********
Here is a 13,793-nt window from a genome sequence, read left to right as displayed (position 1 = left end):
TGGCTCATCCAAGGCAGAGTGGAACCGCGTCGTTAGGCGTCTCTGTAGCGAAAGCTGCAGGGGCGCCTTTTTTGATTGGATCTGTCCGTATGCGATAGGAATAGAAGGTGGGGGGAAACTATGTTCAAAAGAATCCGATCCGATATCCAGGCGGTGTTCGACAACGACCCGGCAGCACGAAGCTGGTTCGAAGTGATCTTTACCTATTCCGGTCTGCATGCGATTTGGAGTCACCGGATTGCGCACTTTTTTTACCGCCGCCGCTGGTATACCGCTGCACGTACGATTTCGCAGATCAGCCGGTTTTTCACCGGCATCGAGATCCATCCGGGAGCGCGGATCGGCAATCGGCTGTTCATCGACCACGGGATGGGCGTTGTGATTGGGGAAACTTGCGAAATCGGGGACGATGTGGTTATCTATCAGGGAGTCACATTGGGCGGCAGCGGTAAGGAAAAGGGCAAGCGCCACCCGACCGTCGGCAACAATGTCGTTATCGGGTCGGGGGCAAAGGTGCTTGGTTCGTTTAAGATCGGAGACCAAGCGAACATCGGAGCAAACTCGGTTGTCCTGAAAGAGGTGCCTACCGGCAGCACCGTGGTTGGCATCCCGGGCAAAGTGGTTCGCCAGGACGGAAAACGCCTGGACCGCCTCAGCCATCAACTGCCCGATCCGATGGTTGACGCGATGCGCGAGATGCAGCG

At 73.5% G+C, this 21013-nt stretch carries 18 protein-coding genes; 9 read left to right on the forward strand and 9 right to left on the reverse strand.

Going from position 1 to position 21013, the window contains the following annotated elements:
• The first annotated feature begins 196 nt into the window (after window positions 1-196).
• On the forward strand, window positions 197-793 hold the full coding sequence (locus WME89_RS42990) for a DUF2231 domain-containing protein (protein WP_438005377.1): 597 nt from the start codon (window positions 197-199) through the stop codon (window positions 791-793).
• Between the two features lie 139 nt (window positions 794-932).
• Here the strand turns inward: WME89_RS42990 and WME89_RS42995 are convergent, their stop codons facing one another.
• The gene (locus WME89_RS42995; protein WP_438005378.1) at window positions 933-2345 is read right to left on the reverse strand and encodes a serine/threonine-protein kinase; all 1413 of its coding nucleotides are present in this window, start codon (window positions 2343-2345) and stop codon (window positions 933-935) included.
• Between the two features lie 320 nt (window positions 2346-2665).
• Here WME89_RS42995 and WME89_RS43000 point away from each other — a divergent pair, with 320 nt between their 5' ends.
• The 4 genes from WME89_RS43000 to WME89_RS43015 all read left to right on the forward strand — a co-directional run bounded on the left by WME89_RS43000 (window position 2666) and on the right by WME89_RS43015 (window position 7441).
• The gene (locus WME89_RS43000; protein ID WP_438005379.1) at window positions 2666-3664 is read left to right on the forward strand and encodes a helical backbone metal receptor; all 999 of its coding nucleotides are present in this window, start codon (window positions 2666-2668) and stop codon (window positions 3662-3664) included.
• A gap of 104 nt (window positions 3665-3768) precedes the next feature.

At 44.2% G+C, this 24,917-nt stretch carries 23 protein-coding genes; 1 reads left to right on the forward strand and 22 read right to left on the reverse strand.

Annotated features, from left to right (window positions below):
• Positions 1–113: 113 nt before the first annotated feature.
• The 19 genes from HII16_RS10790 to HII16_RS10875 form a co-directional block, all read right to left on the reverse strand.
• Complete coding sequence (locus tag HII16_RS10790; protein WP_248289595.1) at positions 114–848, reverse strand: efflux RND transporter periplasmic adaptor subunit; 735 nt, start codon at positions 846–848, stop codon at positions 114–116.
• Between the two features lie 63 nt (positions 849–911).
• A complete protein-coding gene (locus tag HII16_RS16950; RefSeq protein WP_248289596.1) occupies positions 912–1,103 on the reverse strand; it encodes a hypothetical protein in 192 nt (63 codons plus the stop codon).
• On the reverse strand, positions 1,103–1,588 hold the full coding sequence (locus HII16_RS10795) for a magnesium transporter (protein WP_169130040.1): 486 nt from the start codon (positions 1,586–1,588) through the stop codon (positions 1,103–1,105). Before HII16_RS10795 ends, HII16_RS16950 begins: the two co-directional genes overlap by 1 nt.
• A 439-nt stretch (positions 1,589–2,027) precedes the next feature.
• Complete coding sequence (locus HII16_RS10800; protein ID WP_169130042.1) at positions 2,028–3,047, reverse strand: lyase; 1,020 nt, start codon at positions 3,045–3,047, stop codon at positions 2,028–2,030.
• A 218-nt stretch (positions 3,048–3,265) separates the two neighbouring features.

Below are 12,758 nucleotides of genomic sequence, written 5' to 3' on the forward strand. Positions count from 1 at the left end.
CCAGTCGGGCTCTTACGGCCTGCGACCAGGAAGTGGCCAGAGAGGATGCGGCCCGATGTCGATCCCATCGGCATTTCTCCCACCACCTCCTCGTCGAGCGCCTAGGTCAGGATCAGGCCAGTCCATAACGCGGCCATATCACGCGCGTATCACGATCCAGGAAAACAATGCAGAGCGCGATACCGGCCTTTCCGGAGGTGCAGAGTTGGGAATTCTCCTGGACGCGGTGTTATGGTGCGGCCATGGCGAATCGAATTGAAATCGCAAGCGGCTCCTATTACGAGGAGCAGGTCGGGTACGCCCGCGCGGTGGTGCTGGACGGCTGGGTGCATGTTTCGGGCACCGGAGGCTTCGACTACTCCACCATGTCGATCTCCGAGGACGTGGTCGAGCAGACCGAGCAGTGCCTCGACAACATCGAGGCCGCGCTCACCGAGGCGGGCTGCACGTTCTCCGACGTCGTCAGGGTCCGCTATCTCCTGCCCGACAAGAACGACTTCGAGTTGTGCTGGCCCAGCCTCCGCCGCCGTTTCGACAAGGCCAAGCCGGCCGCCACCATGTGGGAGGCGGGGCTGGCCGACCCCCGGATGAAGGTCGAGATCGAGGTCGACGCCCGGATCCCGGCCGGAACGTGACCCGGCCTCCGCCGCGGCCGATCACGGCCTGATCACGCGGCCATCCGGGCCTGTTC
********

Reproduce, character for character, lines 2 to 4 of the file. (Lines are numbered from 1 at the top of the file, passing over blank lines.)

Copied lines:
TGGCTCATCCAAGGCAGAGTGGAACCGCGTCGTTAGGCGTCTCTGTAGCGAAAGCTGCAGGGGCGCCTTTTTTGATTGGATCTGTCCGTATGCGATAGGAATAGAAGGTGGGGGGAAACTATGTTCAAAAGAATCCGATCCGATATCCAGGCGGTGTTCGACAACGACCCGGCAGCACGAAGCTGGTTCGAAGTGATCTTTACCTATTCCGGTCTGCATGCGATTTGGAGTCACCGGATTGCGCACTTTTTTTACCGCCGCCGCTGGTATACCGCTGCACGTACGATTTCGCAGATCAGCCGGTTTTTCACCGGCATCGAGATCCATCCGGGAGCGCGGATCGGCAATCGGCTGTTCATCGACCACGGGATGGGCGTTGTGATTGGGGAAACTTGCGAAATCGGGGACGATGTGGTTATCTATCAGGGAGTCACATTGGGCGGCAGCGGTAAGGAAAAGGGCAAGCGCCACCCGACCGTCGGCAACAATGTCGTTATCGGGTCGGGGGCAAAGGTGCTTGGTTCGTTTAAGATCGGAGACCAAGCGAACATCGGAGCAAACTCGGTTGTCCTGAAAGAGGTGCCTACCGGCAGCACCGTGGTTGGCATCCCGGGCAAAGTGGTTCGCCAGGACGGAAAACGCCTGGACCGCCTCAGCCATCAACTGCCCGATCCGATGGTTGACGCGATGCGCGAGATGCAGCG

At 73.5% G+C, this 21013-nt stretch carries 18 protein-coding genes; 9 read left to right on the forward strand and 9 right to left on the reverse strand.

Going from position 1 to position 21013, the window contains the following annotated elements: